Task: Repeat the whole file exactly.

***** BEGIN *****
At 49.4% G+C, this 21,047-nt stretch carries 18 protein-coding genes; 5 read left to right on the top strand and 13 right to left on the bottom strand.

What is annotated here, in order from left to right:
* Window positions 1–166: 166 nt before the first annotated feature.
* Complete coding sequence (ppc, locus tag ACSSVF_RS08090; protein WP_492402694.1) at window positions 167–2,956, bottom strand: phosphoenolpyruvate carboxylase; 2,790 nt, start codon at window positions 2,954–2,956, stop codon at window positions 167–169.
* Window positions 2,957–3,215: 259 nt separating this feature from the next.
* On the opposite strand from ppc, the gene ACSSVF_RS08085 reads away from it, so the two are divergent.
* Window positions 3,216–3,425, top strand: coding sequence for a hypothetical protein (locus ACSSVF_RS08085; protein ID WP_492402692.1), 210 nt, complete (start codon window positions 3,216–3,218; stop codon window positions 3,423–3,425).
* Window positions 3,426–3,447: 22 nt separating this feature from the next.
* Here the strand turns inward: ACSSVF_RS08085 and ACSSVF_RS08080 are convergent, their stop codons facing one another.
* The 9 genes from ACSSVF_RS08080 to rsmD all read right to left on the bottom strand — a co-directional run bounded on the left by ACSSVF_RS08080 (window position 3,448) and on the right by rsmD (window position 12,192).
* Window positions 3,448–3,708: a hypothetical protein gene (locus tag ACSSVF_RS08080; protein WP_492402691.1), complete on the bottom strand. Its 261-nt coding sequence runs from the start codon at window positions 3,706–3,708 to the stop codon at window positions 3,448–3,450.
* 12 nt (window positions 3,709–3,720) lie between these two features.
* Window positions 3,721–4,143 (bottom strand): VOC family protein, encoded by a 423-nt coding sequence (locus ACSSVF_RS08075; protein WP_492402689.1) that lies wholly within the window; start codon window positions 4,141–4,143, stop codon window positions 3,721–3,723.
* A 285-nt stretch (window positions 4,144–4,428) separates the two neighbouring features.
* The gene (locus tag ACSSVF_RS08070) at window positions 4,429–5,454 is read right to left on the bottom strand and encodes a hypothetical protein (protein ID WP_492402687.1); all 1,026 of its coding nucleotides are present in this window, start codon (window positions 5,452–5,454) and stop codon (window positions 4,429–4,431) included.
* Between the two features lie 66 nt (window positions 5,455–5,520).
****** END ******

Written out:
At 49.4% G+C, this 21,047-nt stretch carries 18 protein-coding genes; 5 read left to right on the top strand and 13 right to left on the bottom strand.

What is annotated here, in order from left to right:
* Window positions 1–166: 166 nt before the first annotated feature.
* Complete coding sequence (ppc, locus tag ACSSVF_RS08090; protein WP_492402694.1) at window positions 167–2,956, bottom strand: phosphoenolpyruvate carboxylase; 2,790 nt, start codon at window positions 2,954–2,956, stop codon at window positions 167–169.
* Window positions 2,957–3,215: 259 nt separating this feature from the next.
* On the opposite strand from ppc, the gene ACSSVF_RS08085 reads away from it, so the two are divergent.
* Window positions 3,216–3,425, top strand: coding sequence for a hypothetical protein (locus ACSSVF_RS08085; protein ID WP_492402692.1), 210 nt, complete (start codon window positions 3,216–3,218; stop codon window positions 3,423–3,425).
* Window positions 3,426–3,447: 22 nt separating this feature from the next.
* Here the strand turns inward: ACSSVF_RS08085 and ACSSVF_RS08080 are convergent, their stop codons facing one another.
* The 9 genes from ACSSVF_RS08080 to rsmD all read right to left on the bottom strand — a co-directional run bounded on the left by ACSSVF_RS08080 (window position 3,448) and on the right by rsmD (window position 12,192).
* Window positions 3,448–3,708: a hypothetical protein gene (locus tag ACSSVF_RS08080; protein WP_492402691.1), complete on the bottom strand. Its 261-nt coding sequence runs from the start codon at window positions 3,706–3,708 to the stop codon at window positions 3,448–3,450.
* 12 nt (window positions 3,709–3,720) lie between these two features.
* Window positions 3,721–4,143 (bottom strand): VOC family protein, encoded by a 423-nt coding sequence (locus ACSSVF_RS08075; protein WP_492402689.1) that lies wholly within the window; start codon window positions 4,141–4,143, stop codon window positions 3,721–3,723.
* A 285-nt stretch (window positions 4,144–4,428) separates the two neighbouring features.
* The gene (locus tag ACSSVF_RS08070) at window positions 4,429–5,454 is read right to left on the bottom strand and encodes a hypothetical protein (protein ID WP_492402687.1); all 1,026 of its coding nucleotides are present in this window, start codon (window positions 5,452–5,454) and stop codon (window positions 4,429–4,431) included.
* Between the two features lie 66 nt (window positions 5,455–5,520).